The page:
Saving Up Money To Pay Cash For A Car

Saving enough money to pay cash for a carA few weeks ago, I mentioned that one of our potential savings goals was to purchase a second car. Then when I posted my 2013 goals the other day, I let you all know that our main goal for the year was to pay cash for an almost new second car over the bathroom makeover.

An almost new car (hopefully small SUV) is going to cost us ton of money to pay cash for.  So how in the world am I going to be able to save that much money in such a short time? Well, I’m not certain that I will, but I’ll definitely give it a go.

I did pretty good with my plan to save a lot of money, so I’m fairly confident I can save a substantial amount with my Second Car Save-a-rama. Yeah, I know I’m a dork, but it sounds more fun than saving for a car. Don’t you think?

I’m shooting for $13,000.00, whether or not I will get that close is still a mystery. I expect that between that and the free car (mentioned below), I will have enough for a new-ish small SUV. We’ll see, but I’m crossing my fingers.

Time Frame 2 Save

My stepdad is supposed to be retiring late this year, so that would mean that my parents would both move back to Washington. Which would leave them with an extra car, that they so graciously offered to me. :-)

I know what you’re thinking…if your parents are giving you a free car, why are you going to buy one. Yes, I would be wondering the same thing. Don’t get me wrong, I very much appreciate them giving me a free car, but I want something newer and bigger.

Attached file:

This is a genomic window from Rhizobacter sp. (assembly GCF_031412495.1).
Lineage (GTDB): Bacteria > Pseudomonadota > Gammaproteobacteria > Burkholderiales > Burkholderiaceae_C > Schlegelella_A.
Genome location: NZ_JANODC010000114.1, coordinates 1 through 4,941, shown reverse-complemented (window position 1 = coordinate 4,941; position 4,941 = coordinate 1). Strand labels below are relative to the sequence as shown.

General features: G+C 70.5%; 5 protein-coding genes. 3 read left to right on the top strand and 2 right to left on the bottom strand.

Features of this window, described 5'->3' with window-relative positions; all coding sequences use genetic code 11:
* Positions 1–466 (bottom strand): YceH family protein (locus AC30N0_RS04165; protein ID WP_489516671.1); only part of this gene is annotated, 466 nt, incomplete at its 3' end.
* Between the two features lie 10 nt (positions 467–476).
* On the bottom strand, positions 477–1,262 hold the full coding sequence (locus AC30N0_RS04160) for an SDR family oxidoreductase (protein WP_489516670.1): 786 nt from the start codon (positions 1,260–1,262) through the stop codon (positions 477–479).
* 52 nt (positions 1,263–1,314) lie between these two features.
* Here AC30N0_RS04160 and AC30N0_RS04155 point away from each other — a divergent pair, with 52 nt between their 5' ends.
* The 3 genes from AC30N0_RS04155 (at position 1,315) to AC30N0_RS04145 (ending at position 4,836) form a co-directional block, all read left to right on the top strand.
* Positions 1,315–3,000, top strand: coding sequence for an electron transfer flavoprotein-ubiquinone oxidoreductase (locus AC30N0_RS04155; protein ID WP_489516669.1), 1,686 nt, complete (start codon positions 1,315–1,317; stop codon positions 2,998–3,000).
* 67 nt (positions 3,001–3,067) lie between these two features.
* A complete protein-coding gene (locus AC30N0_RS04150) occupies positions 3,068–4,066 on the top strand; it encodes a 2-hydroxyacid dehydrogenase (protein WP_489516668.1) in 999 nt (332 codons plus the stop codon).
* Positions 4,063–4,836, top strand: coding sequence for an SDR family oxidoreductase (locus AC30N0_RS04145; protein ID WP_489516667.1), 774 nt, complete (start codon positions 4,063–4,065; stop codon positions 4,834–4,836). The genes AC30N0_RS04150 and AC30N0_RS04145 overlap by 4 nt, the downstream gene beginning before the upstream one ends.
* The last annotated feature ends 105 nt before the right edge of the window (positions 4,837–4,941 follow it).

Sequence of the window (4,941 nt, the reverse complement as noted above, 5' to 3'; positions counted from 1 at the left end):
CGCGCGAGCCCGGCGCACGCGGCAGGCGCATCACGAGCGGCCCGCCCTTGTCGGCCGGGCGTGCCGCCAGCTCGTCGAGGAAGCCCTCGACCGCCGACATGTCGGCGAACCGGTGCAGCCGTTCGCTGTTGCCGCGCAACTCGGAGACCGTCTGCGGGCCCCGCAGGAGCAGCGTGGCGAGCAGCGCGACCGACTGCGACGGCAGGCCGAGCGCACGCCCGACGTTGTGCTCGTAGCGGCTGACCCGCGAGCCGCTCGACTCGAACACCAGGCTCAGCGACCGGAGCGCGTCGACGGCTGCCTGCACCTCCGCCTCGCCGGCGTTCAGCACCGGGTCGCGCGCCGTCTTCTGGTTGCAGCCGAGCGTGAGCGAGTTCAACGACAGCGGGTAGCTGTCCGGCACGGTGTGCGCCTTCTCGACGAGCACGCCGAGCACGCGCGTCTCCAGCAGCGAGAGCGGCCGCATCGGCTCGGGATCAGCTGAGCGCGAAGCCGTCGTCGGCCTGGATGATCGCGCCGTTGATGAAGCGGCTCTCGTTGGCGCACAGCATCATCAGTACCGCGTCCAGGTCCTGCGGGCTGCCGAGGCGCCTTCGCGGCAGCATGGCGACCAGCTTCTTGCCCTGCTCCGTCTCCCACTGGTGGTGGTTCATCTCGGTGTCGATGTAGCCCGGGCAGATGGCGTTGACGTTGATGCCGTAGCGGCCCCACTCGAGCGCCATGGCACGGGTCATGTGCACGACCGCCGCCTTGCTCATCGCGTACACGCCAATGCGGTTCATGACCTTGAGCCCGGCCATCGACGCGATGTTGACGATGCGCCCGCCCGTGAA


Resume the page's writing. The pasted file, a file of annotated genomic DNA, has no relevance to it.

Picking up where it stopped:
Their car has 100,000+++ miles on it (triple + isn’t a typo, there’s a ton of miles) and seems to need repairs constantly. In our financial situation, we can’t afford to keep pouring money into a car that’s wasting out of life. Plus it seems smarter to get what I can for it while it still runs.

I’m also looking for something that will be better on my back and from experience, that would be something higher off the ground (ie: small SUV, regular SUV or a truck).

Whether you are buying clothes, there are coupons available out there such as Nike coupons, eBay coupons which are found everywhere online. So I asked my mom if they would mind if I used the car as a trade-in (or even sell it) to help me get a newer one. She said that she didn’t mind, but I would need to check with her husband. I haven’t talked to him about it yet.

I’m almost certain that he would be fine with it so long as I had saved up the money to pay cash for the new car. He’s really into making wise financial decisions and wouldn’t encourage me to make stupid mistakes. If I had wanted to trade it in and then get a big car loan, he wouldn’t probably tell me to stop being a dumb*ss and use the car until I have more money saved (probably at least half or more).

So far, my mom is guessing that around the end of October, they’ll drive the car back to Washington. I’m hoping to have enough money saved by the end of October to get our second car. Yes, I know that’s less than 10 months away…but I have a plan. :-)

What We Have Saved So Far

I’m using our Car Expenses Fund for our second car savings. We already had a little over $1,000 in it, that we saved in case we need to fix our current car or other car related stuff that we couldn’t afford from our paycheck.

I also have some other money set aside for a personal savings goal (no, it’s not for a boob job), leftover luxury spending money and a little bit of money that I made last year from blogging. I’m still debating whether or not I should just add all this to the second car savings or not…I probably will. But I’m not counting this until I actually add it.

We put the Christmas money ($300.00) we got from my parents in here too, instead of just buying more presents like we would normally do. Plus there is also the Christmas money ($50.00) from my grandma. I’m so happy that we saved the money this year, it’s a huge help toward our goals.